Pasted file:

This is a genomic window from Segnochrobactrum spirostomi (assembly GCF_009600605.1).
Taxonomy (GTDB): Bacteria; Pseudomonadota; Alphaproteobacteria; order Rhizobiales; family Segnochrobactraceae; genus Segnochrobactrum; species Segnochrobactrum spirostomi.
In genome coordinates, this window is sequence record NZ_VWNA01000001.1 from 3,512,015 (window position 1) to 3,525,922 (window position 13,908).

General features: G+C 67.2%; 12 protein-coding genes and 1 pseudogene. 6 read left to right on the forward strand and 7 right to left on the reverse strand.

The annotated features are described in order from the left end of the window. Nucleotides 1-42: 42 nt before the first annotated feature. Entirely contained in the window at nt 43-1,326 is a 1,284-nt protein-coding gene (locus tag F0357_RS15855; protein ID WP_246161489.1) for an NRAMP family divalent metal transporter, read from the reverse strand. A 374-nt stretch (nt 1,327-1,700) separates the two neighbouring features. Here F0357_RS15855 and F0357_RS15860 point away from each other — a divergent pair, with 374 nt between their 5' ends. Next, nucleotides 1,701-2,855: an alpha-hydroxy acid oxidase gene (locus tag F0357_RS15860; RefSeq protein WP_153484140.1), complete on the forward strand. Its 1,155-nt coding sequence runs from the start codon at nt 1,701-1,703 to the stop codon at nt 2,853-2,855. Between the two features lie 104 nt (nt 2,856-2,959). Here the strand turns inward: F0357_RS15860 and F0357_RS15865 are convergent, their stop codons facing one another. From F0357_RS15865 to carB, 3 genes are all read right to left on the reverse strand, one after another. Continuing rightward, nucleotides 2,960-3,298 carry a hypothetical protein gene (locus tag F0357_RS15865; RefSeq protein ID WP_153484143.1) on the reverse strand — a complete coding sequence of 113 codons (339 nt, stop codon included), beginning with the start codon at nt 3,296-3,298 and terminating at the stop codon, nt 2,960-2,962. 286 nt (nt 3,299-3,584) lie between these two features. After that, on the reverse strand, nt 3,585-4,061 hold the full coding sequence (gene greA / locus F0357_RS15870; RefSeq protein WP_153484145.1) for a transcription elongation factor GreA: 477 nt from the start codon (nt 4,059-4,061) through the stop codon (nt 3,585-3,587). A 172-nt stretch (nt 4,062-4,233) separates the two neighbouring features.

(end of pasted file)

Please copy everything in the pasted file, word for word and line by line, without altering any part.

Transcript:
This is a genomic window from Segnochrobactrum spirostomi (assembly GCF_009600605.1).
Taxonomy (GTDB): Bacteria; Pseudomonadota; Alphaproteobacteria; order Rhizobiales; family Segnochrobactraceae; genus Segnochrobactrum; species Segnochrobactrum spirostomi.
In genome coordinates, this window is sequence record NZ_VWNA01000001.1 from 3,512,015 (window position 1) to 3,525,922 (window position 13,908).

General features: G+C 67.2%; 12 protein-coding genes and 1 pseudogene. 6 read left to right on the forward strand and 7 right to left on the reverse strand.

The annotated features are described in order from the left end of the window. Nucleotides 1-42: 42 nt before the first annotated feature. Entirely contained in the window at nt 43-1,326 is a 1,284-nt protein-coding gene (locus tag F0357_RS15855; protein ID WP_246161489.1) for an NRAMP family divalent metal transporter, read from the reverse strand. A 374-nt stretch (nt 1,327-1,700) separates the two neighbouring features. Here F0357_RS15855 and F0357_RS15860 point away from each other — a divergent pair, with 374 nt between their 5' ends. Next, nucleotides 1,701-2,855: an alpha-hydroxy acid oxidase gene (locus tag F0357_RS15860; RefSeq protein WP_153484140.1), complete on the forward strand. Its 1,155-nt coding sequence runs from the start codon at nt 1,701-1,703 to the stop codon at nt 2,853-2,855. Between the two features lie 104 nt (nt 2,856-2,959). Here the strand turns inward: F0357_RS15860 and F0357_RS15865 are convergent, their stop codons facing one another. From F0357_RS15865 to carB, 3 genes are all read right to left on the reverse strand, one after another. Continuing rightward, nucleotides 2,960-3,298 carry a hypothetical protein gene (locus tag F0357_RS15865; RefSeq protein ID WP_153484143.1) on the reverse strand — a complete coding sequence of 113 codons (339 nt, stop codon included), beginning with the start codon at nt 3,296-3,298 and terminating at the stop codon, nt 2,960-2,962. 286 nt (nt 3,299-3,584) lie between these two features. After that, on the reverse strand, nt 3,585-4,061 hold the full coding sequence (gene greA / locus F0357_RS15870; RefSeq protein WP_153484145.1) for a transcription elongation factor GreA: 477 nt from the start codon (nt 4,059-4,061) through the stop codon (nt 3,585-3,587). A 172-nt stretch (nt 4,062-4,233) separates the two neighbouring features.